11:47 justin_smith: wes__: do you ever look at http://conj.io ?

11:48 jonathanj: it's an optional arg to writer

11:48 ,(doc clojure.java.io/writer)

11:48 clojurebot: "([x & opts]); Attempts to coerce its argument into an open java.io.Writer. Default implementations always return a java.io.BufferedWriter. Default implementations are provided for Writer, BufferedWriter, OutputStream, File, URI, URL, Socket, and String. If the argument is a String, it tries to resolve it first as a URI, then as a local file name. URIs with a 'file' protocol are converted to local...

11:48 wes__: justin_smith no. Thanks for showing it to me.

11:49 jonathanj: i'm reading the docs for writer but there is apparently no mention of what the arguments are?

11:49 justin_smith: wes__: I asked because with the way conj.io is layed out, you likely would have found sort-by :)

11:49 jonathanj: the optional arguments, i mean

11:49 justin_smith: jonathanj: hmm, I know they are around somewhere

11:49 jonathanj: looks like it's just :append

11:49 (looking at an example on conj.io)

11:50 justin_smith: jonathanj: source reveals it https://github.com/clojure/clojure/blob/master/src/clj/clojure/java/io.clj#L69

11:50 jonathanj: :append true, at least

11:50 justin_smith: jonathanj: useful site :)

11:51 jonathanj: what are the differences between conj.io and clojuredocs?

11:51 justin_smith: jonathanj: different maintainers, conj.io is more ambitious

11:51 jonathanj: how so?

11:52 justin_smith: it wants to document libs outside of clojure itself eventually

11:52 jonathanj: ah, nice

11:52 justin_smith: jonathanj: arrdem and andyf could probably tell you about the differences in more detail (they maintain the two sites)

12:00 jonathanj: i remember some clojure library that implemented a grammar-based parser based on BNF (or something that was really close to it), but i can't remember the name of the library

12:01 oh instaparse

12:01 justin_smith: instaparse?

12:01 blkcat: instaparse?

12:01 clojurebot: instaparse is lovely

12:01 instaparse is lovely

12:01 justin_smith: hahaha

12:01 blkcat: i use instaparse and can confirm that it rocks

12:01 justin_smith: ^ the beginning of a musical about parsing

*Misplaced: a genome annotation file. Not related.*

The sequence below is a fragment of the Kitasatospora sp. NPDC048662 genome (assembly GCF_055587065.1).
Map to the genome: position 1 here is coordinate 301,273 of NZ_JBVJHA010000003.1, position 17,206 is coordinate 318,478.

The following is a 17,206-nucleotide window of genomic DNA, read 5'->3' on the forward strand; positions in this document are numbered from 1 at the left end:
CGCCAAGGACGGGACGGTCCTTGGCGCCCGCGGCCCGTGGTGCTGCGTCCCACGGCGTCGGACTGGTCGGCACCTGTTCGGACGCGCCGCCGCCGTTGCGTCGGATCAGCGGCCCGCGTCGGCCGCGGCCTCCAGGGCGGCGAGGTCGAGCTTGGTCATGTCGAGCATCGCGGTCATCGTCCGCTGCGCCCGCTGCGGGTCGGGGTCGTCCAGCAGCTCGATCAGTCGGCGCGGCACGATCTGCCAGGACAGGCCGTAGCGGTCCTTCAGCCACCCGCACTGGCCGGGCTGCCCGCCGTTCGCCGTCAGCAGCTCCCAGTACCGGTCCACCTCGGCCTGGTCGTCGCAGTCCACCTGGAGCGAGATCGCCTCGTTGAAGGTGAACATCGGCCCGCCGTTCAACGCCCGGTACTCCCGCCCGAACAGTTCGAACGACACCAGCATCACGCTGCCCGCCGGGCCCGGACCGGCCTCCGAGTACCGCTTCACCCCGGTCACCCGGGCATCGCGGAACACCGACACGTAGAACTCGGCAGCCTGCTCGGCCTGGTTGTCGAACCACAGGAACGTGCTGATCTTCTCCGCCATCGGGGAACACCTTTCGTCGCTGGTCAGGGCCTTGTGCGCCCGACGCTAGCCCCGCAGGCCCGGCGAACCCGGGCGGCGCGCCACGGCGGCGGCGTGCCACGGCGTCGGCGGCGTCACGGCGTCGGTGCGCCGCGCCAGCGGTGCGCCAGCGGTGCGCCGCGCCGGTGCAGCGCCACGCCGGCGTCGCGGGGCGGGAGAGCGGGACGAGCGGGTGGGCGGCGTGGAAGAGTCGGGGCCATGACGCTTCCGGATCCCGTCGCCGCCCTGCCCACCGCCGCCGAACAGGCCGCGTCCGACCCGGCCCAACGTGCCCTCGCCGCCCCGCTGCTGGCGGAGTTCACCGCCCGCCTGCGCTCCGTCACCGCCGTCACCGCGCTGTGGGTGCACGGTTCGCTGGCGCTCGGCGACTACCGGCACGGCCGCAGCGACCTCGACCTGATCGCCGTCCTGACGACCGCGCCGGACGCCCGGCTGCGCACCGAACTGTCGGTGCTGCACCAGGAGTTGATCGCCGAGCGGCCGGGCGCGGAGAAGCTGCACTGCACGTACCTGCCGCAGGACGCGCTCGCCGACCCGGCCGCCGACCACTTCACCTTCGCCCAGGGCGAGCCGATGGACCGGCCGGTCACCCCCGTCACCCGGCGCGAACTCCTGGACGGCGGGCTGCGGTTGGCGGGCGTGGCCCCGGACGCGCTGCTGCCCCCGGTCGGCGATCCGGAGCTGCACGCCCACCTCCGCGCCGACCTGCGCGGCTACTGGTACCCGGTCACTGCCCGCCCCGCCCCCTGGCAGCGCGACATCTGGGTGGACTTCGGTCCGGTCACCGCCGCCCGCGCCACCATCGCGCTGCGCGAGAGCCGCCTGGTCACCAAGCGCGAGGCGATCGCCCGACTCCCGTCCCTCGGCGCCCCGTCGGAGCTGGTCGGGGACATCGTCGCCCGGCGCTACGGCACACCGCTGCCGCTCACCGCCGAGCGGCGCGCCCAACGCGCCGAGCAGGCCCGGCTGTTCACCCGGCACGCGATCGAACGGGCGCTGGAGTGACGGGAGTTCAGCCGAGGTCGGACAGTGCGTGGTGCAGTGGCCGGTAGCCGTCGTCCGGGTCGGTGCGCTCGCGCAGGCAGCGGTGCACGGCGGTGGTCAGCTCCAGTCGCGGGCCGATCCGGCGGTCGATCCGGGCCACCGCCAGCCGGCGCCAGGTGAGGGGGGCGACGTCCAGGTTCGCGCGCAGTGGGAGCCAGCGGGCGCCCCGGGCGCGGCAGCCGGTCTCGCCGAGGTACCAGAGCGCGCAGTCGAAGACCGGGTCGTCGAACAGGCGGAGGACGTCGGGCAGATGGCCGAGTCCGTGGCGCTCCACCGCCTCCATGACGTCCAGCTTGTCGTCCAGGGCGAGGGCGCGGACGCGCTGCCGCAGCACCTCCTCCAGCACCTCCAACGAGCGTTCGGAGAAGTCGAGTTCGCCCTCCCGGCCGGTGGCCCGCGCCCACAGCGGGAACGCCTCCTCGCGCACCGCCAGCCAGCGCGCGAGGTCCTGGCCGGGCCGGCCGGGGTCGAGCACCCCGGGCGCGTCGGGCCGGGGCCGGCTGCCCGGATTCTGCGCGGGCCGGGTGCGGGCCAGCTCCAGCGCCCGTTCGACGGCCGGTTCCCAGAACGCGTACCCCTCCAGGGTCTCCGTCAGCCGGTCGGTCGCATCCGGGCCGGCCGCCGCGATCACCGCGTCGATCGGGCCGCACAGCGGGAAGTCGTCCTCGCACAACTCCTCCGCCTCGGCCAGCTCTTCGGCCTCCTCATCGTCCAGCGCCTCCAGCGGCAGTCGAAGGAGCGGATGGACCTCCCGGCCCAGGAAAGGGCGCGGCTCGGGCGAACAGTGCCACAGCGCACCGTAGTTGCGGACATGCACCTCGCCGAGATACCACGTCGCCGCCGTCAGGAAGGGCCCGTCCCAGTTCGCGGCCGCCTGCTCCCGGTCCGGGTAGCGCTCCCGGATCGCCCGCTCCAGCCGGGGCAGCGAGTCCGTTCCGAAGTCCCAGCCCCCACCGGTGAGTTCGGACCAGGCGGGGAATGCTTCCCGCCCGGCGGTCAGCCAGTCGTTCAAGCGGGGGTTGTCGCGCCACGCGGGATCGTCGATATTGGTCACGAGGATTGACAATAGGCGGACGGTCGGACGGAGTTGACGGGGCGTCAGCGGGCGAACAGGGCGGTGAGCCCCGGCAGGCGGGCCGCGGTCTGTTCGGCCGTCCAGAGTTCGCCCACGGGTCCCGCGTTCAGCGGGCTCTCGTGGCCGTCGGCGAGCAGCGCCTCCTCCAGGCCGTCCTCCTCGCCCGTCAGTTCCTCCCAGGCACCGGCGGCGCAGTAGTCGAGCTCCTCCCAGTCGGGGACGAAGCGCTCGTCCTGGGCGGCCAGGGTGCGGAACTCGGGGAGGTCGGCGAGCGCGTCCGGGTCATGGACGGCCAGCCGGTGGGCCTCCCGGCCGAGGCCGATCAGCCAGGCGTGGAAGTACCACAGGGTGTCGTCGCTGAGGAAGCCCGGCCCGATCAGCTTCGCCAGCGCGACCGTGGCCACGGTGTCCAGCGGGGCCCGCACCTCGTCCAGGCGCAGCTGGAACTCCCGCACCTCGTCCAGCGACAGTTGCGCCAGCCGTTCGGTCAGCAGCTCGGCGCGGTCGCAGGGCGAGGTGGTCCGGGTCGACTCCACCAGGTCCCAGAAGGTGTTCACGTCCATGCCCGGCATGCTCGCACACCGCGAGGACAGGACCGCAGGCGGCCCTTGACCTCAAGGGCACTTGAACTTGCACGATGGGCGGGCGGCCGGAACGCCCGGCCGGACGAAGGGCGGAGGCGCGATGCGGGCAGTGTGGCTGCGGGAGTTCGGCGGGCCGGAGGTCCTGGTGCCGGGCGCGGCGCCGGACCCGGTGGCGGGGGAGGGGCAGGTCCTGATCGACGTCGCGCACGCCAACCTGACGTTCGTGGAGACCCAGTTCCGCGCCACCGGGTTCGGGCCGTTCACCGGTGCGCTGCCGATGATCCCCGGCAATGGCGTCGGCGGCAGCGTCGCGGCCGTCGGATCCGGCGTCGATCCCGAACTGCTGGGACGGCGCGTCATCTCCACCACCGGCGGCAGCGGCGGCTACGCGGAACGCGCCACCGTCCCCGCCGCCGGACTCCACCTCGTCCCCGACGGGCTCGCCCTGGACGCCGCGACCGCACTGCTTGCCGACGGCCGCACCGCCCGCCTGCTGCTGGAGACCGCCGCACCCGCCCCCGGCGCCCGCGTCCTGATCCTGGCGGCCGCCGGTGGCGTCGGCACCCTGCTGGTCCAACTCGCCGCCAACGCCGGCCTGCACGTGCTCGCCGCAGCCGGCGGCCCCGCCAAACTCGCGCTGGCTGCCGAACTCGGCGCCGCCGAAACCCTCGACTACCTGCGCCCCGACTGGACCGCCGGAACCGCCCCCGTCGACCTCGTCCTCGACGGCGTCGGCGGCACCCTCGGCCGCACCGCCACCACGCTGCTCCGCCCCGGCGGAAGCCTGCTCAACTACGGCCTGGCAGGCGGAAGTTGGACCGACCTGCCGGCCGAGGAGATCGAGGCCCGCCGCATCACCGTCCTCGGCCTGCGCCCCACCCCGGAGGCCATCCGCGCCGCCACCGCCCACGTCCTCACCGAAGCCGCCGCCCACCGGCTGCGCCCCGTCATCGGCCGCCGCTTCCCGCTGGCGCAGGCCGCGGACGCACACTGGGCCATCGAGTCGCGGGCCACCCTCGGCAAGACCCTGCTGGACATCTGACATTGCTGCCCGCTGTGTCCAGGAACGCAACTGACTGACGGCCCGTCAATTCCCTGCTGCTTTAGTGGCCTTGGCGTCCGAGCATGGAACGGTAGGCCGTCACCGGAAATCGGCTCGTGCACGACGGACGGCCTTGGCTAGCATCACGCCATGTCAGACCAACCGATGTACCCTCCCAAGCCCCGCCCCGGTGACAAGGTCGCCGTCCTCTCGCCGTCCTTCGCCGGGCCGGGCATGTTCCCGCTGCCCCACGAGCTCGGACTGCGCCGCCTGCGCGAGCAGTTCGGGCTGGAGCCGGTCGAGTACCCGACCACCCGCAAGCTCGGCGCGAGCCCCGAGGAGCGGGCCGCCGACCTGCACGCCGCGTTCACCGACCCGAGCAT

12:01 (to the tune of "monorail" of course)

12:26 jonathanj: so if i have an instaparse rule like `word = letter+ <letter> = #'[a-zA-Z]'` i end up with :word ["h" "e" "l" "l" "o"]

12:27 it looks like the preferred way to turn that into a string is `(transform {:word str} ...)`?

12:27 i can't indicate this in the grammar some how?

12:28 sdegutis: I just used clojure.data/diff

12:28 and clojure.set/map-invert, I bet you didn't even know it existed!

12:30 jonathanj: the problem i guess is that (transform {:word str} ...) turns [:word ["h" "i"]] into "hi", i'd prefer not to destroy the tag

12:32 alex_engelberg: jonathanj: I'm missing context (just joined channel) but I may be able to help with your instaparse problem

12:32 jonathanj: alex_engelberg: hello!

12:32 alex_engelberg: firstly, instaparse is a wonderful piece of software, thank you very much

12:33 alex_engelberg: thank you! and thank YOU for using it! :)

12:33 sdegutis: My task this week is to write a parser via a purely immutable state machine.

12:34 alex_engelberg: I'm an IRC noob, is there a way to look at previous messages before I joined?

12:34 Or is the solution to just always stay logged in? :)

12:34 sdegutis: alex_engelberg: neither

12:34 arohner: alex_engelberg: yes, stay logged in. There are also bot loggers

12:34 sdegutis: http://logs.lazybot.org/irc.freenode.net/%23clojure

12:34 alex_engelberg: just use that link. only works for here.

12:34 jonathanj: alex_engelberg: i'd like not to destroy the tag being transformed

12:34 arohner: http://clojure-log.n01se.net/

12:34 oddcully: alex_engelberg: http://clojure-log.n01se.net/

12:34 sdegutis: arohner: I prefer lazybot's

12:34 alex_engelberg: Thanks

12:34 oddcully: alex_engelberg: and instaparse is fscking awesome!

12:35 jonathanj: alex_engelberg: (insta/transform {:word str} [:word "h" "i"]) ends up losing the structure

12:35 sdegutis: oddcully: instaparse has nothing to do with checking or interactively repairing filesystem consistency

12:35 alex_engelberg: jonathanj: you want [:word "hi"]?

12:35 jonathanj: i realise i can probably do something like {:word (put-the-tag-back :word str)} but i'd like to avoid repeating myself if it's possible

12:36 alex_engelberg: yes

12:36 alex_engelberg: You could cleverly write your grammar with extra layers that are transformed in different ways

12:36 word = word2

12:36 word2 = #'[a-z]+'

12:36 And just transform word2

12:36 jonathanj: so produce something like [:word [:letters "h" "i"]] and transform letters with str?